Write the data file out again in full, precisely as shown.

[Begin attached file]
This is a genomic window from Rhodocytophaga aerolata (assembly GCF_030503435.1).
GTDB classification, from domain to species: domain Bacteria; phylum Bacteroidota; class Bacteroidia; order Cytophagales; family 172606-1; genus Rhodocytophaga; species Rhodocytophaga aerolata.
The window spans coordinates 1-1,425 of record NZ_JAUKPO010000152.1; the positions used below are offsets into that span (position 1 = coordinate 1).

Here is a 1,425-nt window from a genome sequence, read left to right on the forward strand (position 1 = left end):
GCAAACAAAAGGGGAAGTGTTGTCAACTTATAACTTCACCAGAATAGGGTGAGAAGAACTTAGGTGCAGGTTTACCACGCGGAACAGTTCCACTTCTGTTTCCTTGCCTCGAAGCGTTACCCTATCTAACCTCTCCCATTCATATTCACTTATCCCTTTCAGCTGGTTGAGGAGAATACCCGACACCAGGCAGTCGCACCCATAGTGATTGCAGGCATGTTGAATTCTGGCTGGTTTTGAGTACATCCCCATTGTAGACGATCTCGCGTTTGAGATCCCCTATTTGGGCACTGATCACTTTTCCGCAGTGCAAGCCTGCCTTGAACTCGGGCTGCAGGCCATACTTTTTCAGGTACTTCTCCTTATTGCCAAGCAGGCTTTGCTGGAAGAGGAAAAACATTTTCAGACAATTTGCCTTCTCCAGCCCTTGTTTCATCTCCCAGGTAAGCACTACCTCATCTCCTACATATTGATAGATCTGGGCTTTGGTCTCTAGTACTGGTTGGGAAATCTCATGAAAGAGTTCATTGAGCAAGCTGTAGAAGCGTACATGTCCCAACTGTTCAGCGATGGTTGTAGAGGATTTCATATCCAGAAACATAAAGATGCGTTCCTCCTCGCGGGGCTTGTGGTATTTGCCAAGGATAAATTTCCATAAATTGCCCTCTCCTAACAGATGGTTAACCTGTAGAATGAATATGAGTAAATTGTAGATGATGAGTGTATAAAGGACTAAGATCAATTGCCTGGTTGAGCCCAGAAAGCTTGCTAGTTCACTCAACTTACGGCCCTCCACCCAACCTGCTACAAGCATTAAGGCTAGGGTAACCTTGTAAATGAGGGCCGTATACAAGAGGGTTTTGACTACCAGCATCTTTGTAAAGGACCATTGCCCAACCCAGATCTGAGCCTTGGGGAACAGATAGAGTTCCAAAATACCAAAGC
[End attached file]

This is a genomic window from Rhodocytophaga aerolata (assembly GCF_030503435.1).
GTDB classification, from domain to species: domain Bacteria; phylum Bacteroidota; class Bacteroidia; order Cytophagales; family 172606-1; genus Rhodocytophaga; species Rhodocytophaga aerolata.
The window spans coordinates 1-1,425 of record NZ_JAUKPO010000152.1; the positions used below are offsets into that span (position 1 = coordinate 1).

Here is a 1,425-nt window from a genome sequence, read left to right on the forward strand (position 1 = left end):
GCAAACAAAAGGGGAAGTGTTGTCAACTTATAACTTCACCAGAATAGGGTGAGAAGAACTTAGGTGCAGGTTTACCACGCGGAACAGTTCCACTTCTGTTTCCTTGCCTCGAAGCGTTACCCTATCTAACCTCTCCCATTCATATTCACTTATCCCTTTCAGCTGGTTGAGGAGAATACCCGACACCAGGCAGTCGCACCCATAGTGATTGCAGGCATGTTGAATTCTGGCTGGTTTTGAGTACATCCCCATTGTAGACGATCTCGCGTTTGAGATCCCCTATTTGGGCACTGATCACTTTTCCGCAGTGCAAGCCTGCCTTGAACTCGGGCTGCAGGCCATACTTTTTCAGGTACTTCTCCTTATTGCCAAGCAGGCTTTGCTGGAAGAGGAAAAACATTTTCAGACAATTTGCCTTCTCCAGCCCTTGTTTCATCTCCCAGGTAAGCACTACCTCATCTCCTACATATTGATAGATCTGGGCTTTGGTCTCTAGTACTGGTTGGGAAATCTCATGAAAGAGTTCATTGAGCAAGCTGTAGAAGCGTACATGTCCCAACTGTTCAGCGATGGTTGTAGAGGATTTCATATCCAGAAACATAAAGATGCGTTCCTCCTCGCGGGGCTTGTGGTATTTGCCAAGGATAAATTTCCATAAATTGCCCTCTCCTAACAGATGGTTAACCTGTAGAATGAATATGAGTAAATTGTAGATGATGAGTGTATAAAGGACTAAGATCAATTGCCTGGTTGAGCCCAGAAAGCTTGCTAGTTCACTCAACTTACGGCCCTCCACCCAACCTGCTACAAGCATTAAGGCTAGGGTAACCTTGTAAATGAGGGCCGTATACAAGAGGGTTTTGACTACCAGCATCTTTGTAAAGGACCATTGCCCAACCCAGATCTGAGCCTTGGGGAACAGATAGAGTTCCAAAATACCAAAGC